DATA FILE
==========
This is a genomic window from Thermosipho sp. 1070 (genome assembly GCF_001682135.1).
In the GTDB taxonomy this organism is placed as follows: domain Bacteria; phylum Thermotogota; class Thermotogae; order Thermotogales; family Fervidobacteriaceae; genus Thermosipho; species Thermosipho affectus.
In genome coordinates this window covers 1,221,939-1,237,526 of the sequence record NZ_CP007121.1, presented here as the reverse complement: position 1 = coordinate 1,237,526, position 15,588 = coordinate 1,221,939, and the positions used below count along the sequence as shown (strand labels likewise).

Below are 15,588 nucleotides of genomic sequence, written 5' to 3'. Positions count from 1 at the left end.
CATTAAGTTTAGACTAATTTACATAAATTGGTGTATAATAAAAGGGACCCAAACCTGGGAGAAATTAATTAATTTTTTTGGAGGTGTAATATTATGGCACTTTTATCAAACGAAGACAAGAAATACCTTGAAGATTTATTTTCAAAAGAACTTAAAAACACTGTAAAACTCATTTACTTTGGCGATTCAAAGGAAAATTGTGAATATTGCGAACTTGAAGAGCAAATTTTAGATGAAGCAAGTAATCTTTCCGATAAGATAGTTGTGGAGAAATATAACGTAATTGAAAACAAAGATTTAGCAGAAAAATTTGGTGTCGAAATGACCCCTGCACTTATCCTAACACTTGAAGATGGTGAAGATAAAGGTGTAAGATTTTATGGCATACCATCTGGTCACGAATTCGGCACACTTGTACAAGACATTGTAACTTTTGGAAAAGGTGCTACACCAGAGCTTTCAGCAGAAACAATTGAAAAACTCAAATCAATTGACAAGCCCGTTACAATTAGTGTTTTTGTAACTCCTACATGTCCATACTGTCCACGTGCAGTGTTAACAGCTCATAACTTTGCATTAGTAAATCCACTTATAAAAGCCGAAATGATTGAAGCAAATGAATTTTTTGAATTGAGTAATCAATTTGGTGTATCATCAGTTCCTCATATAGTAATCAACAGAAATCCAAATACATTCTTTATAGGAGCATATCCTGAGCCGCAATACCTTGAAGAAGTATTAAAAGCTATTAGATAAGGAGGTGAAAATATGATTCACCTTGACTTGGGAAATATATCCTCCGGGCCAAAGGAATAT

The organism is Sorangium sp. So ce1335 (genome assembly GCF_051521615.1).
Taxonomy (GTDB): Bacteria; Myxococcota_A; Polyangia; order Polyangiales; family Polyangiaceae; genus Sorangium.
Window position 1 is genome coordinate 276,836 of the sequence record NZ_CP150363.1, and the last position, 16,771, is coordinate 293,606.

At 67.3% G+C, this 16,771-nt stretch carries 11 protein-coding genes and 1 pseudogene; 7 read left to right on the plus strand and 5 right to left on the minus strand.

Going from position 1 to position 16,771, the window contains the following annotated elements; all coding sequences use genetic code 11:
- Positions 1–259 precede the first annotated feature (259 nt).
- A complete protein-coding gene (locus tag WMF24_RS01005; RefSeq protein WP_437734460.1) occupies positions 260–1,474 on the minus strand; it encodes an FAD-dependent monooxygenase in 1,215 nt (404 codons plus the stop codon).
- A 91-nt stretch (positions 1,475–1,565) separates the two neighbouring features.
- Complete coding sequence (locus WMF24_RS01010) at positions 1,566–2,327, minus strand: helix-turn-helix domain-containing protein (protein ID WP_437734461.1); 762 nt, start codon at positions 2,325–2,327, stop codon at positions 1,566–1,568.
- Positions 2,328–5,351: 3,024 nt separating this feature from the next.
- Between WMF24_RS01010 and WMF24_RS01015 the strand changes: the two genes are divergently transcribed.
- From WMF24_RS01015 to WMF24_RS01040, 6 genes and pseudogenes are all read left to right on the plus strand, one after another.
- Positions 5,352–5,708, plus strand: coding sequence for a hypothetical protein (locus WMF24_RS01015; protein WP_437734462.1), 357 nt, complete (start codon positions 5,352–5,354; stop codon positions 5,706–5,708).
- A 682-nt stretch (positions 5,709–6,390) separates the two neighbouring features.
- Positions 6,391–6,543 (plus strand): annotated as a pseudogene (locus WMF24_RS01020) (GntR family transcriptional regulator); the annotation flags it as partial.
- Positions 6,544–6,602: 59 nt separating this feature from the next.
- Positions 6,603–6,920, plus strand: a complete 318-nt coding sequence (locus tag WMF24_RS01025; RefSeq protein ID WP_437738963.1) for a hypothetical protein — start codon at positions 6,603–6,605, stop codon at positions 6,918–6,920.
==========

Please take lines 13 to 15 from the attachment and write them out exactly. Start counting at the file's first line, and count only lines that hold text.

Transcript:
- A 91-nt stretch (positions 1,475–1,565) separates the two neighbouring features.
- Complete coding sequence (locus WMF24_RS01010) at positions 1,566–2,327, minus strand: helix-turn-helix domain-containing protein (protein ID WP_437734461.1); 762 nt, start codon at positions 2,325–2,327, stop codon at positions 1,566–1,568.
- Positions 2,328–5,351: 3,024 nt separating this feature from the next.